C-sections are more common than you may think. Estimates suggest that 30% of babies are born via c-section, and these numbers appear to be increasing. But the procedure is only half the challenge. A part of what makes c-sections so difficult is the arduous recovery time.
Below, we review everything you can expect when recovering from a c-section. But what’s important to keep in mind is that everyone recovers in their own time, and that’s perfectly okay.
How Long C-Section Recovery Takes
The recovery after a c-section is often much longer than a vaginal birth. Although you’ll begin to feel better as the days go by, it can take between 6 and 8 weeks for your incision to fully heal, Cleveland Clinic explains. You won’t be able to do strenuous activities or lift heavy objects during this time.
It’s normal to go for your first postpartum check-up 2 weeks following the procedure. Your doctor will inspect the incision to ensure its healing properly. If you experience any of the following, contact your doctor sooner:
- Chest pain
- Excessive pain
- Heavy bleeding
- Visual changes
- Signs of infection
- Trouble breathing
- Swelling in the legs
- Abnormal vaginal discharge
If all goes well with your recovery, you’ll likely have your final postpartum check-up. If you have little to no pain and the incision is healing correctly, you’ll likely be given the go ahead to resume your normal routine.
Side Effects From A C-Section
After a c-section, it’s normal to experience a host of symptoms. The following symptoms don’t indicate there’s something wrong with your recovery. Rather, it’s simply a part of the process.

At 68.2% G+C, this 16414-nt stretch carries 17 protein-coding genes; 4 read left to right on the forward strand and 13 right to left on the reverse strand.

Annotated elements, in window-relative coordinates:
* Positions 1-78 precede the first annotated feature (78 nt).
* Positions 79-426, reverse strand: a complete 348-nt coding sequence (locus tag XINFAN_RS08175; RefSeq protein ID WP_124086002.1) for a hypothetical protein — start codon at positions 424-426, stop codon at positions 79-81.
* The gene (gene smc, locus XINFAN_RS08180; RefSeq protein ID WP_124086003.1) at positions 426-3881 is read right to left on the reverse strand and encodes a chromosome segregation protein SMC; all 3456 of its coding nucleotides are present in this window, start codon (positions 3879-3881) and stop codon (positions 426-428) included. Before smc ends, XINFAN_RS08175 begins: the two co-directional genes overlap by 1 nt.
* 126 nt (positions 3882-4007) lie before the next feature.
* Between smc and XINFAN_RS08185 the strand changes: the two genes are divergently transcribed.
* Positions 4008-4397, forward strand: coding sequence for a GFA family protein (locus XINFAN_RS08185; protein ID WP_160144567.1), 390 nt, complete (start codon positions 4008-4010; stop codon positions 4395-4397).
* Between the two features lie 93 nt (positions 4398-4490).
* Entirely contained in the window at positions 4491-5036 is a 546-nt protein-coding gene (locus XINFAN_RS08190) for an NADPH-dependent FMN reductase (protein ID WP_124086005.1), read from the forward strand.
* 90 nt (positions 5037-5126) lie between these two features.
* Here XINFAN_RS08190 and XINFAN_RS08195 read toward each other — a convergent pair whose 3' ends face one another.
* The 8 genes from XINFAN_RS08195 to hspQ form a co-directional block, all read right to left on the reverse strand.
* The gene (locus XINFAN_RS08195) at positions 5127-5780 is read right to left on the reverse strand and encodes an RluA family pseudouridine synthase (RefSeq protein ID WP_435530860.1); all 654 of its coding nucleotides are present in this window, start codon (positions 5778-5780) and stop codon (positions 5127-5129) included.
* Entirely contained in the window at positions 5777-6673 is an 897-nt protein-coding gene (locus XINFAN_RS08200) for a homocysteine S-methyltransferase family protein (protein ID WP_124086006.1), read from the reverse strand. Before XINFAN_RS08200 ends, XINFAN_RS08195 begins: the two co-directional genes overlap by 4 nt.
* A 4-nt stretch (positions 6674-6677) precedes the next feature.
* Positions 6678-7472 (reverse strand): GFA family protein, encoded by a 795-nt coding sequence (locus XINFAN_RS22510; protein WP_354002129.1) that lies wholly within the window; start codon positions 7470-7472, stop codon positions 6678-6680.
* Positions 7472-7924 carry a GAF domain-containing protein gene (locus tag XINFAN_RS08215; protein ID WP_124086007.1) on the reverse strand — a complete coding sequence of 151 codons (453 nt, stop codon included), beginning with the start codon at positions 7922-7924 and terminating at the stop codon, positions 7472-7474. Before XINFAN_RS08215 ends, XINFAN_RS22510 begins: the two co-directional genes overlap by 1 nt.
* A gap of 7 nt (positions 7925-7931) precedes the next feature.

It’s normal to experience pain near your incision site for the first few days after a c-section. But this should gradually improve as the days go by. If it doesn’t or your pain becomes worse, it could be a sign of infection. Don’t hesitate to contact your doctor.
In general, you can manage any discomfort through over-the-counter pain medication. You may also find relief through a cold compress or heating pad.
Some women experience after-pains following a c-section, which may feel like minor contractions or menstrual cramps. This is a sign the body is compressing blood vessels in the uterus to prevent excessive bleeding.
You may experience more after-pains while breastfeeding since the body is releasing oxytocin.
As Mayo Clinic Explains, the body starts to shed the mucus membrane that lined the uterus while pregnant shortly after delivery. This will mix with blood, giving it a red hue. It’ll likely be heavy initially but will become lighter as the days progress. It may become waterier and transform from a pinkish brown to a yellowish-white.
Your breasts will likely be engorged following the c-section, which can make them feel tender and firm. Breastfeeding can help reduce engorgement, though it can make the baby more likely to have latch problems. Whether you’re breastfeeding or not, be sure to wear a supportive bra to alleviate discomfort.
This is a common side effect after delivery, whether you had a c-section or not. Pregnancy hormones cause the body to produce more hair, so as these levels return to normal in postpartum, you may notice increased shedding.
Postpartum hair loss is common in the first six months after delivery. Speak to your healthcare provider for options on how to manage it.